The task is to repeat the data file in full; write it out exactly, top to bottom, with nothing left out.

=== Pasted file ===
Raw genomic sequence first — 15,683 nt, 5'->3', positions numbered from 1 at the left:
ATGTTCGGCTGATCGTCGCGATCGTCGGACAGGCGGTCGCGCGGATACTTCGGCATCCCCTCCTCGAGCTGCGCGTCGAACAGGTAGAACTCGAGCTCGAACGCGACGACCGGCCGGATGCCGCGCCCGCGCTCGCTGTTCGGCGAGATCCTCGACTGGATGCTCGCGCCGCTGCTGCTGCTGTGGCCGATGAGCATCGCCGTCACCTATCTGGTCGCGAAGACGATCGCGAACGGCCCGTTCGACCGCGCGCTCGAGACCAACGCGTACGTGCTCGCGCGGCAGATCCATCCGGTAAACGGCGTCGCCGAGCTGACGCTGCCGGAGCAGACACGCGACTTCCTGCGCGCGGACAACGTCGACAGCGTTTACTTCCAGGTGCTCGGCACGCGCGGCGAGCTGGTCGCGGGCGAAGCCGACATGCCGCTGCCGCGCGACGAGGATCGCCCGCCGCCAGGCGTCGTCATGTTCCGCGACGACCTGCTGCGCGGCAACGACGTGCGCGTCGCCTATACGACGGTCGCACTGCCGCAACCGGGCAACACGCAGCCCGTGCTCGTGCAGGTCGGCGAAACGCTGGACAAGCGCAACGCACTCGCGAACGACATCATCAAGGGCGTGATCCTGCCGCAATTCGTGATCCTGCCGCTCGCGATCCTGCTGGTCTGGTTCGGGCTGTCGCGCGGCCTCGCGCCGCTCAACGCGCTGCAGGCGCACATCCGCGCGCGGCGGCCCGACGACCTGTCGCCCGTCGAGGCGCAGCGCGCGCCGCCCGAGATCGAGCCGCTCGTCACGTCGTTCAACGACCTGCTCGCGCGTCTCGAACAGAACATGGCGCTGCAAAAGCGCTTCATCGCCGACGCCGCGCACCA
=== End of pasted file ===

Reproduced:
Raw genomic sequence first — 15,683 nt, 5'->3', positions numbered from 1 at the left:
ATGTTCGGCTGATCGTCGCGATCGTCGGACAGGCGGTCGCGCGGATACTTCGGCATCCCCTCCTCGAGCTGCGCGTCGAACAGGTAGAACTCGAGCTCGAACGCGACGACCGGCCGGATGCCGCGCCCGCGCTCGCTGTTCGGCGAGATCCTCGACTGGATGCTCGCGCCGCTGCTGCTGCTGTGGCCGATGAGCATCGCCGTCACCTATCTGGTCGCGAAGACGATCGCGAACGGCCCGTTCGACCGCGCGCTCGAGACCAACGCGTACGTGCTCGCGCGGCAGATCCATCCGGTAAACGGCGTCGCCGAGCTGACGCTGCCGGAGCAGACACGCGACTTCCTGCGCGCGGACAACGTCGACAGCGTTTACTTCCAGGTGCTCGGCACGCGCGGCGAGCTGGTCGCGGGCGAAGCCGACATGCCGCTGCCGCGCGACGAGGATCGCCCGCCGCCAGGCGTCGTCATGTTCCGCGACGACCTGCTGCGCGGCAACGACGTGCGCGTCGCCTATACGACGGTCGCACTGCCGCAACCGGGCAACACGCAGCCCGTGCTCGTGCAGGTCGGCGAAACGCTGGACAAGCGCAACGCACTCGCGAACGACATCATCAAGGGCGTGATCCTGCCGCAATTCGTGATCCTGCCGCTCGCGATCCTGCTGGTCTGGTTCGGGCTGTCGCGCGGCCTCGCGCCGCTCAACGCGCTGCAGGCGCACATCCGCGCGCGGCGGCCCGACGACCTGTCGCCCGTCGAGGCGCAGCGCGCGCCGCCCGAGATCGAGCCGCTCGTCACGTCGTTCAACGACCTGCTCGCGCGTCTCGAACAGAACATGGCGCTGCAAAAGCGCTTCATCGCCGACGCCGCGCACCA